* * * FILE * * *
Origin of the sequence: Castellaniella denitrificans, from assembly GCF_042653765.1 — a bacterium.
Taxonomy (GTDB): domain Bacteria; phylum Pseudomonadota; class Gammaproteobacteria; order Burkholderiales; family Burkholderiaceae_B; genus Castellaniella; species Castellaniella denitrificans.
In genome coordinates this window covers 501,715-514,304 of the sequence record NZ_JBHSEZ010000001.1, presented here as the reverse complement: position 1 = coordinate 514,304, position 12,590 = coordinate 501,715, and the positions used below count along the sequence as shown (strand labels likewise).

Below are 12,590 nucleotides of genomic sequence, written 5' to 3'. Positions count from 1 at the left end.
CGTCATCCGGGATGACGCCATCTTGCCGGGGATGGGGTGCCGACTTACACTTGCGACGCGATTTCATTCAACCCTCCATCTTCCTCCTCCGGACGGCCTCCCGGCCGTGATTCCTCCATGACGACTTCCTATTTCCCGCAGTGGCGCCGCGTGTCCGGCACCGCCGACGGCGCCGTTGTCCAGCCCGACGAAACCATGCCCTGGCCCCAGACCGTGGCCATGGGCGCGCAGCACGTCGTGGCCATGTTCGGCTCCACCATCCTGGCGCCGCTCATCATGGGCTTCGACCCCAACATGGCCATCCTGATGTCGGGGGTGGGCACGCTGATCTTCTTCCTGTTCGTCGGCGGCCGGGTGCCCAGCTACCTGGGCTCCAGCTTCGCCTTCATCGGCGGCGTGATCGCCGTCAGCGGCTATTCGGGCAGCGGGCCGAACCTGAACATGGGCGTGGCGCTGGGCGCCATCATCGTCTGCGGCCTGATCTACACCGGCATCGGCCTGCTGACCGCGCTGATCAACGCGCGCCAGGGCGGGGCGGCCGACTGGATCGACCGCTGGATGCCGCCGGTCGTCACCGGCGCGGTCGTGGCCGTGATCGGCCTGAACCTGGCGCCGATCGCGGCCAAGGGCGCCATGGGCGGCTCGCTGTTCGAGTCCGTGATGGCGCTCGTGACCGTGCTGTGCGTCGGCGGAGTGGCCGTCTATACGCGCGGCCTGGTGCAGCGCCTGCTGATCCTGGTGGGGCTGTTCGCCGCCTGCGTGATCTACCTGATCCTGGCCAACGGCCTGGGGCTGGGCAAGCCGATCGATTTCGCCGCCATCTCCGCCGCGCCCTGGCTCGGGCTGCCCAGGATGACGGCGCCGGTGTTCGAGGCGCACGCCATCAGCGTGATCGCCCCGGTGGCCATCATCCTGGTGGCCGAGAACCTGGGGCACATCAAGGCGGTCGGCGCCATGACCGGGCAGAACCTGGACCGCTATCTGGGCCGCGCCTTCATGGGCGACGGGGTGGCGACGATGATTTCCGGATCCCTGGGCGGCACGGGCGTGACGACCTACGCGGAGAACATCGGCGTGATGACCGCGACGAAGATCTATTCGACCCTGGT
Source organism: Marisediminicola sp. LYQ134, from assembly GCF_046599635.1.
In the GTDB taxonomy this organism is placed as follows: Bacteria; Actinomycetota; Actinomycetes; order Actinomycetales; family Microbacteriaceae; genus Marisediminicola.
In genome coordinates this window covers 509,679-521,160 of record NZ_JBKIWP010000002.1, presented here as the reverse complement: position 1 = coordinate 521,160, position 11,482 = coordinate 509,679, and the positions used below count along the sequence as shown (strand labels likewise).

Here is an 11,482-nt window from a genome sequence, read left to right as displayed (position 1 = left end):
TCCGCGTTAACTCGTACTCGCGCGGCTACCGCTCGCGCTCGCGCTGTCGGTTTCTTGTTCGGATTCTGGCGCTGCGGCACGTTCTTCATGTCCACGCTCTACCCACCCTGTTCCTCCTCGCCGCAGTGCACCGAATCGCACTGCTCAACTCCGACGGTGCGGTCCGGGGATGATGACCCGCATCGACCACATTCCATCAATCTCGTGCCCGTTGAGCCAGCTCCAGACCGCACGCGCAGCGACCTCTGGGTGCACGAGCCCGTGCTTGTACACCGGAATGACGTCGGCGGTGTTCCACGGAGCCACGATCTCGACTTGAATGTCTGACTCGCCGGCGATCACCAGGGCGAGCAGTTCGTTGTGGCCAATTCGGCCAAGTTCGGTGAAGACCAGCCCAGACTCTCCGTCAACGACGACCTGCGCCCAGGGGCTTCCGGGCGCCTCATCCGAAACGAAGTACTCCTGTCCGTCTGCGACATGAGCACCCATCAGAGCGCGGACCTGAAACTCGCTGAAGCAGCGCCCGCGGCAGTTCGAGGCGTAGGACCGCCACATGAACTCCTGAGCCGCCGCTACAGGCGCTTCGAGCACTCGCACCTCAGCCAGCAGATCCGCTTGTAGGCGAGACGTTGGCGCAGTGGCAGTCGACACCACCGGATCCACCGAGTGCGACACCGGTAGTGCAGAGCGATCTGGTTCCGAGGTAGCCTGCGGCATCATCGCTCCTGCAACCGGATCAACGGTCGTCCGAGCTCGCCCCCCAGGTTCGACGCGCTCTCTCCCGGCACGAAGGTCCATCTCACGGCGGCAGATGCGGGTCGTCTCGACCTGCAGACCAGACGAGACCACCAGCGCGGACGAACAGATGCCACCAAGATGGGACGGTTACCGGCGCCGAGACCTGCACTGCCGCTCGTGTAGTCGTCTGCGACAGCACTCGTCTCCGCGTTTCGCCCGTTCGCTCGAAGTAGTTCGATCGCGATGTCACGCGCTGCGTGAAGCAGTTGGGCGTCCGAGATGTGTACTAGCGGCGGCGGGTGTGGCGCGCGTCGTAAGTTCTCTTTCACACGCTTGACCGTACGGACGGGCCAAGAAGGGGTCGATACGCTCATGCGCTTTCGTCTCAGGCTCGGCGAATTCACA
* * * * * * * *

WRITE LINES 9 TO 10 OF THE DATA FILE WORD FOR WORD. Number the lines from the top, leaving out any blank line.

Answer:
Here is an 11,482-nt window from a genome sequence, read left to right as displayed (position 1 = left end):
TCCGCGTTAACTCGTACTCGCGCGGCTACCGCTCGCGCTCGCGCTGTCGGTTTCTTGTTCGGATTCTGGCGCTGCGGCACGTTCTTCATGTCCACGCTCTACCCACCCTGTTCCTCCTCGCCGCAGTGCACCGAATCGCACTGCTCAACTCCGACGGTGCGGTCCGGGGATGATGACCCGCATCGACCACATTCCATCAATCTCGTGCCCGTTGAGCCAGCTCCAGACCGCACGCGCAGCGACCTCTGGGTGCACGAGCCCGTGCTTGTACACCGGAATGACGTCGGCGGTGTTCCACGGAGCCACGATCTCGACTTGAATGTCTGACTCGCCGGCGATCACCAGGGCGAGCAGTTCGTTGTGGCCAATTCGGCCAAGTTCGGTGAAGACCAGCCCAGACTCTCCGTCAACGACGACCTGCGCCCAGGGGCTTCCGGGCGCCTCATCCGAAACGAAGTACTCCTGTCCGTCTGCGACATGAGCACCCATCAGAGCGCGGACCTGAAACTCGCTGAAGCAGCGCCCGCGGCAGTTCGAGGCGTAGGACCGCCACATGAACTCCTGAGCCGCCGCTACAGGCGCTTCGAGCACTCGCACCTCAGCCAGCAGATCCGCTTGTAGGCGAGACGTTGGCGCAGTGGCAGTCGACACCACCGGATCCACCGAGTGCGACACCGGTAGTGCAGAGCGATCTGGTTCCGAGGTAGCCTGCGGCATCATCGCTCCTGCAACCGGATCAACGGTCGTCCGAGCTCGCCCCCCAGGTTCGACGCGCTCTCTCCCGGCACGAAGGTCCATCTCACGGCGGCAGATGCGGGTCGTCTCGACCTGCAGACCAGACGAGACCACCAGCGCGGACGAACAGATGCCACCAAGATGGGACGGTTACCGGCGCCGAGACCTGCACTGCCGCTCGTGTAGTCGTCTGCGACAGCACTCGTCTCCGCGTTTCGCCCGTTCGCTCGAAGTAGTTCGATCGCGATGTCACGCGCTGCGTGAAGCAGTTGGGCGTCCGAGATGTGTACTAGCGGCGGCGGGTGTGGCGCGCGTCGTAAGTTCTCTTTCACACGCTTGACCGTACGGACGGGCCAAGAAGGGGTCGATACGCTCATGCGCTTTCGTCTCAGGCTCGGCGAATTCACA